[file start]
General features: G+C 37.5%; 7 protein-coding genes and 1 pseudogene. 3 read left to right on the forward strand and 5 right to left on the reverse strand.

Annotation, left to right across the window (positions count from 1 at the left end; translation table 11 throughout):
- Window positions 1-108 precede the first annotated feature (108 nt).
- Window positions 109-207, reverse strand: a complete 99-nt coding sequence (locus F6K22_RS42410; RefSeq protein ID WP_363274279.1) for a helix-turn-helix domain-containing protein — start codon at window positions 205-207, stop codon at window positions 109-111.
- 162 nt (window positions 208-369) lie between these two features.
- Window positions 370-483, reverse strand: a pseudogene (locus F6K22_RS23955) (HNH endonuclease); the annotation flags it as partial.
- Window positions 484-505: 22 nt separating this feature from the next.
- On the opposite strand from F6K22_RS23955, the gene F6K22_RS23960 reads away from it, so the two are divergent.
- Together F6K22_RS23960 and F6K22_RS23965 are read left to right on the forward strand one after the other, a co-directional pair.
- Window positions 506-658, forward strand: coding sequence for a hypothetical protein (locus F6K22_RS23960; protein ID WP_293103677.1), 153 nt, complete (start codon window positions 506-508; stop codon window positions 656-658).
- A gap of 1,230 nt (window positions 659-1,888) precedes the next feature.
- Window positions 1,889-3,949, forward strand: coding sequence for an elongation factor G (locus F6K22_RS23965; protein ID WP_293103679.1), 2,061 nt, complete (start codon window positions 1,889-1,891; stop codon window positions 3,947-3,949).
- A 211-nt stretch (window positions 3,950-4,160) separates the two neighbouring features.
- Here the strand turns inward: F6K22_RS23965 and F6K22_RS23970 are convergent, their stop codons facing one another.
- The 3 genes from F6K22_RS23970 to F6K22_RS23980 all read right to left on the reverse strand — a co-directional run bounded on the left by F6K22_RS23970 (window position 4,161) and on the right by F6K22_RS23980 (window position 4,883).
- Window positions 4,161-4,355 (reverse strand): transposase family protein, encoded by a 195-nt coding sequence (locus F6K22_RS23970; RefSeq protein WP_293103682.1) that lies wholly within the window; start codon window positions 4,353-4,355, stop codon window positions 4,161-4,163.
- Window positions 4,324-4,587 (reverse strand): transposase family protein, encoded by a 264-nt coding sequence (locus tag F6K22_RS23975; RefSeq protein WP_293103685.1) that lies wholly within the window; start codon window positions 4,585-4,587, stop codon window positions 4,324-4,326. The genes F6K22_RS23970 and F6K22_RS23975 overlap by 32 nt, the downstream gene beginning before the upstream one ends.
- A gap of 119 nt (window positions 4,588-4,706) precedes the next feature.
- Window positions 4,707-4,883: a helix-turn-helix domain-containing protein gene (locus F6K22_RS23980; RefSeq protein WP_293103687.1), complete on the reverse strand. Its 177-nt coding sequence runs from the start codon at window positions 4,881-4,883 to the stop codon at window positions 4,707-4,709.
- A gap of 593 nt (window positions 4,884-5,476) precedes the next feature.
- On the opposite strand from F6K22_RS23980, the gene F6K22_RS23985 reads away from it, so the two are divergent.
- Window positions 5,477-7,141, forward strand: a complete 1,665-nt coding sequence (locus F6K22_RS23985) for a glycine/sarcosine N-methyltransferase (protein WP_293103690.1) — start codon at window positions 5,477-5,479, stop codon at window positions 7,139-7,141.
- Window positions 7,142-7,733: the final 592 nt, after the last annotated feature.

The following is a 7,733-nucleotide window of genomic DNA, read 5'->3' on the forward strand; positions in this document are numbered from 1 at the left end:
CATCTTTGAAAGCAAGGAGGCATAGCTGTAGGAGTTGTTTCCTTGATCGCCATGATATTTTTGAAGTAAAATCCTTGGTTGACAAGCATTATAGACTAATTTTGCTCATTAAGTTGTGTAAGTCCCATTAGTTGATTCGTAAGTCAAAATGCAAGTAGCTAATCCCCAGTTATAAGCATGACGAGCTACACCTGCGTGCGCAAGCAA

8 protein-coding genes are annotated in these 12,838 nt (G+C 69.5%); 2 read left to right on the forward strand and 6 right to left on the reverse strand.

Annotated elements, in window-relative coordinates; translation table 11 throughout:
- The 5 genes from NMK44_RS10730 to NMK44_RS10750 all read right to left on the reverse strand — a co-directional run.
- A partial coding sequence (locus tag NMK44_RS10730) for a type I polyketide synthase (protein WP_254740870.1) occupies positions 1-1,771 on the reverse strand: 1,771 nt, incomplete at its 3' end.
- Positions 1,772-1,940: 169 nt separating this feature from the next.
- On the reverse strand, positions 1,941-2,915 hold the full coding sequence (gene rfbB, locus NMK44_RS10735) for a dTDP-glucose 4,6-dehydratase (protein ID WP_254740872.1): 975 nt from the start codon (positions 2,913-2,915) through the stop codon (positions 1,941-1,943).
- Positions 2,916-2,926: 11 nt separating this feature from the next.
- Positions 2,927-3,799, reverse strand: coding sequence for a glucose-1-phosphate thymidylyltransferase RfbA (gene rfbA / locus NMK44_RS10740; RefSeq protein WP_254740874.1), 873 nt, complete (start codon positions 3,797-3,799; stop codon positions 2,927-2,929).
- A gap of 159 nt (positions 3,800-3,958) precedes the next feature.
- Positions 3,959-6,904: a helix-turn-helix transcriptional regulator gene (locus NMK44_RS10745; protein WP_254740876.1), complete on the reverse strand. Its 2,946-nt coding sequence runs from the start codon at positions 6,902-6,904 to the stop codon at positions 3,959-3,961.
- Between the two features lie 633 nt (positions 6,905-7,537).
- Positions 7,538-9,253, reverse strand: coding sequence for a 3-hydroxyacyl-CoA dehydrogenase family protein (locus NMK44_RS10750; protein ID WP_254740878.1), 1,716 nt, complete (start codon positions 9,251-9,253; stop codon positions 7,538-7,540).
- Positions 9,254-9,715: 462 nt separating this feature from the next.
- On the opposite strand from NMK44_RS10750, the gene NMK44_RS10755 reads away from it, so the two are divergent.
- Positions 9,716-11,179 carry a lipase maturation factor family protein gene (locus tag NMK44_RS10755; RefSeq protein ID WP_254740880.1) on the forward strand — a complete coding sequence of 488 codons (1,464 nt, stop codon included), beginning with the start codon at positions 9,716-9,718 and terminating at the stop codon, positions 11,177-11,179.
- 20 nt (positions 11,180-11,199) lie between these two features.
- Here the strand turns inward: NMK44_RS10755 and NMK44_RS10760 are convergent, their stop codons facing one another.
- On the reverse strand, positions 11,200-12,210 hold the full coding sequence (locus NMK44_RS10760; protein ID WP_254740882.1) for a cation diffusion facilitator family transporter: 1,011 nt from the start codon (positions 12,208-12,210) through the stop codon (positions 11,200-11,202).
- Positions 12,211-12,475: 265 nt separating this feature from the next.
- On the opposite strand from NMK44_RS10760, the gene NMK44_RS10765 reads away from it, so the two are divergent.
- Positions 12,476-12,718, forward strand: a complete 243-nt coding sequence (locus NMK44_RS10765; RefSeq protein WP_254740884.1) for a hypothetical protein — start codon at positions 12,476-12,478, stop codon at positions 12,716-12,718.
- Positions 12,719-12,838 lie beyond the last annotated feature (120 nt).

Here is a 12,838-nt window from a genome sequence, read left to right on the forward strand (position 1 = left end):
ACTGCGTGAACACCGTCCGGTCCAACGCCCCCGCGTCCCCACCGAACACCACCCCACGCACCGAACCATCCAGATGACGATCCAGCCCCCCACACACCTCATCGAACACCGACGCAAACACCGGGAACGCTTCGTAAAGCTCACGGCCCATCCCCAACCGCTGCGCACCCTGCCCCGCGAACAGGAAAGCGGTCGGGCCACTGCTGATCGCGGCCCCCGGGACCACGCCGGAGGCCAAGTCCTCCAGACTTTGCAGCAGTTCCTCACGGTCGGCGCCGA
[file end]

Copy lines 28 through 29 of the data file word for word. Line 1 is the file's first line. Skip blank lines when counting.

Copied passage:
- The 5 genes from NMK44_RS10730 to NMK44_RS10750 all read right to left on the reverse strand — a co-directional run.
- A partial coding sequence (locus tag NMK44_RS10730) for a type I polyketide synthase (protein WP_254740870.1) occupies positions 1-1,771 on the reverse strand: 1,771 nt, incomplete at its 3' end.